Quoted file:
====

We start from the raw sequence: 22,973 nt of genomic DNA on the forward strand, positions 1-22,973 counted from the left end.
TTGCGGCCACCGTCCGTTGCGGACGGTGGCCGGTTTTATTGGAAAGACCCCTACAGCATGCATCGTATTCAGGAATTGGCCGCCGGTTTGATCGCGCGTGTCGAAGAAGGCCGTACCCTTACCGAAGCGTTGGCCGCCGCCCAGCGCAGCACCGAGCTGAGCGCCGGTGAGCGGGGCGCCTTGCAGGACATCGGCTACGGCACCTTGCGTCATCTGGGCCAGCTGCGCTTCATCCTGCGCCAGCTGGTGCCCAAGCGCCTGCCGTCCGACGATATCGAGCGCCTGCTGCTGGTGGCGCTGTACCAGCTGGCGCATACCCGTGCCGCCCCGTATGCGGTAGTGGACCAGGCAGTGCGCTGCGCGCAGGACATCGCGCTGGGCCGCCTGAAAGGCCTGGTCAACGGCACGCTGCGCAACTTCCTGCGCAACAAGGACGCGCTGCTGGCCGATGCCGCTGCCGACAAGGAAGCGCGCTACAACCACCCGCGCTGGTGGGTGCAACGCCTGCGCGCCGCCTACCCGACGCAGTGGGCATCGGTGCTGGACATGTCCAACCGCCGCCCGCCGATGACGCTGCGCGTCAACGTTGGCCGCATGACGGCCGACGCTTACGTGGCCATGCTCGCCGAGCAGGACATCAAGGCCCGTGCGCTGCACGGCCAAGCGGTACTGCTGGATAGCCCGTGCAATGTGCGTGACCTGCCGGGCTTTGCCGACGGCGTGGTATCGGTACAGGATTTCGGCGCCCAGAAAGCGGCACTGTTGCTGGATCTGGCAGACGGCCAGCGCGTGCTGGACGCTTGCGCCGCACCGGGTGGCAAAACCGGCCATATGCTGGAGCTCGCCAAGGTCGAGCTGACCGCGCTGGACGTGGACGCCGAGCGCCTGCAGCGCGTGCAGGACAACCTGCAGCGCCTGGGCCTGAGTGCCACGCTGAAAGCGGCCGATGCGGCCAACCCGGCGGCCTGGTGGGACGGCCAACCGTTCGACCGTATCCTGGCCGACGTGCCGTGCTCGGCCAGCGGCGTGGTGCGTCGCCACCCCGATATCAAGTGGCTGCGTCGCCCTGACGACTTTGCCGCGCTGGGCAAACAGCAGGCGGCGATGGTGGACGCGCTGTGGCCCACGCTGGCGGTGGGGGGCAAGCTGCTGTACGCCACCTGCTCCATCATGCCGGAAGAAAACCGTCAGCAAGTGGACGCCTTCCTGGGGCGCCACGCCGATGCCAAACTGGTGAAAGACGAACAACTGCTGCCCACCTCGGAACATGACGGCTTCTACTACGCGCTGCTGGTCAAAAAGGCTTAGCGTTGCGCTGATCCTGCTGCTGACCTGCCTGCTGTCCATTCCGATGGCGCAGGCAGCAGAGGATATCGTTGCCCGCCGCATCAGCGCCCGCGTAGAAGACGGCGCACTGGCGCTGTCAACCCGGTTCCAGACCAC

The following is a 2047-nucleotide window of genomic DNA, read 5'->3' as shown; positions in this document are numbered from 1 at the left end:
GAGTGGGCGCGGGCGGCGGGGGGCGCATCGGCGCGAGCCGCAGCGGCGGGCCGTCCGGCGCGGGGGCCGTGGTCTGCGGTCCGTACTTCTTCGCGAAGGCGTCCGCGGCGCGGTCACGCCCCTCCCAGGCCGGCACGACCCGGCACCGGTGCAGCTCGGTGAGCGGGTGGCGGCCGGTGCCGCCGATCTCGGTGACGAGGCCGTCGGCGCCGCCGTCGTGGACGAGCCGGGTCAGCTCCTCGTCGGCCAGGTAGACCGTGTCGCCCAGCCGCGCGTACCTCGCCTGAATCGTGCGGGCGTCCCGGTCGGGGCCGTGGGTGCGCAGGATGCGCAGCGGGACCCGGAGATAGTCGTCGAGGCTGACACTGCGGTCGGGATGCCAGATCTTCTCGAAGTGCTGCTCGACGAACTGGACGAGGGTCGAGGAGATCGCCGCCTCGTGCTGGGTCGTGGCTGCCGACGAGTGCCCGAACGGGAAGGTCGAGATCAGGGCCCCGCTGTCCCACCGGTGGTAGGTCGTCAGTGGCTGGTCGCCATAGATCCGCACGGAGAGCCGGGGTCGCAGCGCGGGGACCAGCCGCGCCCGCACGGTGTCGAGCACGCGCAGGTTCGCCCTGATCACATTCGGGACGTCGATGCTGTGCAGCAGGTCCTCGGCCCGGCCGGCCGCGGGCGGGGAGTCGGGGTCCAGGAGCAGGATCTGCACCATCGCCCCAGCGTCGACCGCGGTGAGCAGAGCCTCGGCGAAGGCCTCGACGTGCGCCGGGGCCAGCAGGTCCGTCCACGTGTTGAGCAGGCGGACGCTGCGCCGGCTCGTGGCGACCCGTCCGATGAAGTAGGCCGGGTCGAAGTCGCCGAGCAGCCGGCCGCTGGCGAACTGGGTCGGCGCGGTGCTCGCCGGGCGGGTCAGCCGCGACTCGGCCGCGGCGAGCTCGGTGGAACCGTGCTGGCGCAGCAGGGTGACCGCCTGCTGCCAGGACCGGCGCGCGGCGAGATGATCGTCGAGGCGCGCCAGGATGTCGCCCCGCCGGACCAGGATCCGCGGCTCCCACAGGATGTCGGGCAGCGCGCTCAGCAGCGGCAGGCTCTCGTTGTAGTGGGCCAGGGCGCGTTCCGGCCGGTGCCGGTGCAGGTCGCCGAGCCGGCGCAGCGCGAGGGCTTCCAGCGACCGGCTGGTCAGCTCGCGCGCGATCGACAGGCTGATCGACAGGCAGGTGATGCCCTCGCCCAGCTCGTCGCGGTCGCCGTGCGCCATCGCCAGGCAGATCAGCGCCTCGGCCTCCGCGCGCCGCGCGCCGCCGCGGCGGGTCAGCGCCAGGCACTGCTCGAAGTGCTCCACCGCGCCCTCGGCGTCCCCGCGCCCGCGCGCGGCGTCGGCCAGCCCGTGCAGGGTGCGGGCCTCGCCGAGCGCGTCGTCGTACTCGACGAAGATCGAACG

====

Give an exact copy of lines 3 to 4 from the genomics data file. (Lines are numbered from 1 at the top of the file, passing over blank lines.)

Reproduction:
The following is a 2047-nucleotide window of genomic DNA, read 5'->3' as shown; positions in this document are numbered from 1 at the left end:
GAGTGGGCGCGGGCGGCGGGGGGCGCATCGGCGCGAGCCGCAGCGGCGGGCCGTCCGGCGCGGGGGCCGTGGTCTGCGGTCCGTACTTCTTCGCGAAGGCGTCCGCGGCGCGGTCACGCCCCTCCCAGGCCGGCACGACCCGGCACCGGTGCAGCTCGGTGAGCGGGTGGCGGCCGGTGCCGCCGATCTCGGTGACGAGGCCGTCGGCGCCGCCGTCGTGGACGAGCCGGGTCAGCTCCTCGTCGGCCAGGTAGACCGTGTCGCCCAGCCGCGCGTACCTCGCCTGAATCGTGCGGGCGTCCCGGTCGGGGCCGTGGGTGCGCAGGATGCGCAGCGGGACCCGGAGATAGTCGTCGAGGCTGACACTGCGGTCGGGATGCCAGATCTTCTCGAAGTGCTGCTCGACGAACTGGACGAGGGTCGAGGAGATCGCCGCCTCGTGCTGGGTCGTGGCTGCCGACGAGTGCCCGAACGGGAAGGTCGAGATCAGGGCCCCGCTGTCCCACCGGTGGTAGGTCGTCAGTGGCTGGTCGCCATAGATCCGCACGGAGAGCCGGGGTCGCAGCGCGGGGACCAGCCGCGCCCGCACGGTGTCGAGCACGCGCAGGTTCGCCCTGATCACATTCGGGACGTCGATGCTGTGCAGCAGGTCCTCGGCCCGGCCGGCCGCGGGCGGGGAGTCGGGGTCCAGGAGCAGGATCTGCACCATCGCCCCAGCGTCGACCGCGGTGAGCAGAGCCTCGGCGAAGGCCTCGACGTGCGCCGGGGCCAGCAGGTCCGTCCACGTGTTGAGCAGGCGGACGCTGCGCCGGCTCGTGGCGACCCGTCCGATGAAGTAGGCCGGGTCGAAGTCGCCGAGCAGCCGGCCGCTGGCGAACTGGGTCGGCGCGGTGCTCGCCGGGCGGGTCAGCCGCGACTCGGCCGCGGCGAGCTCGGTGGAACCGTGCTGGCGCAGCAGGGTGACCGCCTGCTGCCAGGACCGGCGCGCGGCGAGATGATCGTCGAGGCGCGCCAGGATGTCGCCCCGCCGGACCAGGATCCGCGGCTCCCACAGGATGTCGGGCAGCGCGCTCAGCAGCGGCAGGCTCTCGTTGTAGTGGGCCAGGGCGCGTTCCGGCCGGTGCCGGTGCAGGTCGCCGAGCCGGCGCAGCGCGAGGGCTTCCAGCGACCGGCTGGTCAGCTCGCGCGCGATCGACAGGCTGATCGACAGGCAGGTGATGCCCTCGCCCAGCTCGTCGCGGTCGCCGTGCGCCATCGCCAGGCAGATCAGCGCCTCGGCCTCCGCGCGCCGCGCGCCGCCGCGGCGGGTCAGCGCCAGGCACTGCTCGAAGTGCTCCACCGCGCCCTCGGCGTCCCCGCGCCCGCGCGCGGCGTCGGCCAGCCCGTGCAGGGTGCGGGCCTCGCCGAGCGCGTCGTCGTACTCGACGAAGATCGAACG